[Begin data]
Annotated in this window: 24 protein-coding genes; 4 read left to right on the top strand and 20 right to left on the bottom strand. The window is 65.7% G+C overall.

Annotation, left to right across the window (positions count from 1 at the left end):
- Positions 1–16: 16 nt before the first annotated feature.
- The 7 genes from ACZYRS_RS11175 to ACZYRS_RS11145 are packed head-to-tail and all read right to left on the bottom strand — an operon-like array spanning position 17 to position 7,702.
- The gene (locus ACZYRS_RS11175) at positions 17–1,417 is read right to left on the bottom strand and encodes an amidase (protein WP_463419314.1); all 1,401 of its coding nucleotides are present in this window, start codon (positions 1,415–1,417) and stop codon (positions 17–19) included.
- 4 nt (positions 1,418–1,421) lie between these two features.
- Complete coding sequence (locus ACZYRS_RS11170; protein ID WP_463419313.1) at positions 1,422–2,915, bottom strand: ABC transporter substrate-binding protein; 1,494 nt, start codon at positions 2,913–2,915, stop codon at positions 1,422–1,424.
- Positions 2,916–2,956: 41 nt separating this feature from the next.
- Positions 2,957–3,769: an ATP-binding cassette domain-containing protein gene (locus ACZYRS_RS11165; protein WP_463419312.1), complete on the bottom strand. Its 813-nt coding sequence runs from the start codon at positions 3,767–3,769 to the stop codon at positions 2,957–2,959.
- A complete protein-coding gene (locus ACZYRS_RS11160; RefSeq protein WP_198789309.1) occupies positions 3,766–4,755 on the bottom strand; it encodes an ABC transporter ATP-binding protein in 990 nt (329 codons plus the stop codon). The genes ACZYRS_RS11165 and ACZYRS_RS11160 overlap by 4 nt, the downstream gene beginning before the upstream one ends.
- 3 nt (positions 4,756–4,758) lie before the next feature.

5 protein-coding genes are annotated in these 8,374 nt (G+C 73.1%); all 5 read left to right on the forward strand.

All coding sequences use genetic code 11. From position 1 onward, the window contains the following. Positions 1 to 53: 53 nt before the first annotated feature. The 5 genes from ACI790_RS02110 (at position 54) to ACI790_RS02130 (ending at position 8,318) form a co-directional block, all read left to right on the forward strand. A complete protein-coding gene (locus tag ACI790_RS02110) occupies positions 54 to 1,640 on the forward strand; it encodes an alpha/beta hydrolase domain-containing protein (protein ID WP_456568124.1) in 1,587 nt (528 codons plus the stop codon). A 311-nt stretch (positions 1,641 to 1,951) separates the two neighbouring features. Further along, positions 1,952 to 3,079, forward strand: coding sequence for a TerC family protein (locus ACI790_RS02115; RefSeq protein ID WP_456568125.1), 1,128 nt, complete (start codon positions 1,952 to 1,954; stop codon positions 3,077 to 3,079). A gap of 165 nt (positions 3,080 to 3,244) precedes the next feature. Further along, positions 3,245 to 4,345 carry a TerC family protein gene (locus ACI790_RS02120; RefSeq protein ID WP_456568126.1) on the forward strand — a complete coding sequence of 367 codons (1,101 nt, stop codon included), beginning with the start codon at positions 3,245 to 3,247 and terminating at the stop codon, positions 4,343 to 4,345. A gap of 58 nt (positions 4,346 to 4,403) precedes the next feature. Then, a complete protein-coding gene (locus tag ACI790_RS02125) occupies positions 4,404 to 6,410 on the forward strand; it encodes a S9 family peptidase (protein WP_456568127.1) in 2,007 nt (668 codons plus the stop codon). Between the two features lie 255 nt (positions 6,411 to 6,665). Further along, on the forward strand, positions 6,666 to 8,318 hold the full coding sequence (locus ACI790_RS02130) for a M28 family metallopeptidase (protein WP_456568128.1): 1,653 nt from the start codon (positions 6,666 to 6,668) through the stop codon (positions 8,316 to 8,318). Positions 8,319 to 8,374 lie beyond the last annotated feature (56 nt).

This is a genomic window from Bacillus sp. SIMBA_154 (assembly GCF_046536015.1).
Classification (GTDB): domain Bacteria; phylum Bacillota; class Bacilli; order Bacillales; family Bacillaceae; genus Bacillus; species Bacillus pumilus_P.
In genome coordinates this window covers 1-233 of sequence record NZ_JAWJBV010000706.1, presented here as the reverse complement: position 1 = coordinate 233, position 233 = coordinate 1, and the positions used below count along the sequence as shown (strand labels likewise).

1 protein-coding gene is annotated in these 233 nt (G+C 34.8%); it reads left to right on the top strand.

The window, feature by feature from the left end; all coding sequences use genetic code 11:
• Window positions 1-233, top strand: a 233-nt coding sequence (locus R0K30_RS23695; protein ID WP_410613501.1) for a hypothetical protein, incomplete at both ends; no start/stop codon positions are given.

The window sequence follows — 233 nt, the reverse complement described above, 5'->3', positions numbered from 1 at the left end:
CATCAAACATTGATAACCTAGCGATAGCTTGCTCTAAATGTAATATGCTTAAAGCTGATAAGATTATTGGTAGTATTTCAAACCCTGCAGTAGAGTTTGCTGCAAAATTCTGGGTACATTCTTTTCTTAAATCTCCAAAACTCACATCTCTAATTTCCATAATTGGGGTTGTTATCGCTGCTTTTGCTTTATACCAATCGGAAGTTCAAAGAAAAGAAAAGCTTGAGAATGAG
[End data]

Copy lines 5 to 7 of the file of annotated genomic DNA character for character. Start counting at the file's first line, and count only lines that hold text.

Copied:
- The gene (locus ACZYRS_RS11175) at positions 17–1,417 is read right to left on the bottom strand and encodes an amidase (protein WP_463419314.1); all 1,401 of its coding nucleotides are present in this window, start codon (positions 1,415–1,417) and stop codon (positions 17–19) included.
- 4 nt (positions 1,418–1,421) lie between these two features.
- Complete coding sequence (locus ACZYRS_RS11170; protein ID WP_463419313.1) at positions 1,422–2,915, bottom strand: ABC transporter substrate-binding protein; 1,494 nt, start codon at positions 2,913–2,915, stop codon at positions 1,422–1,424.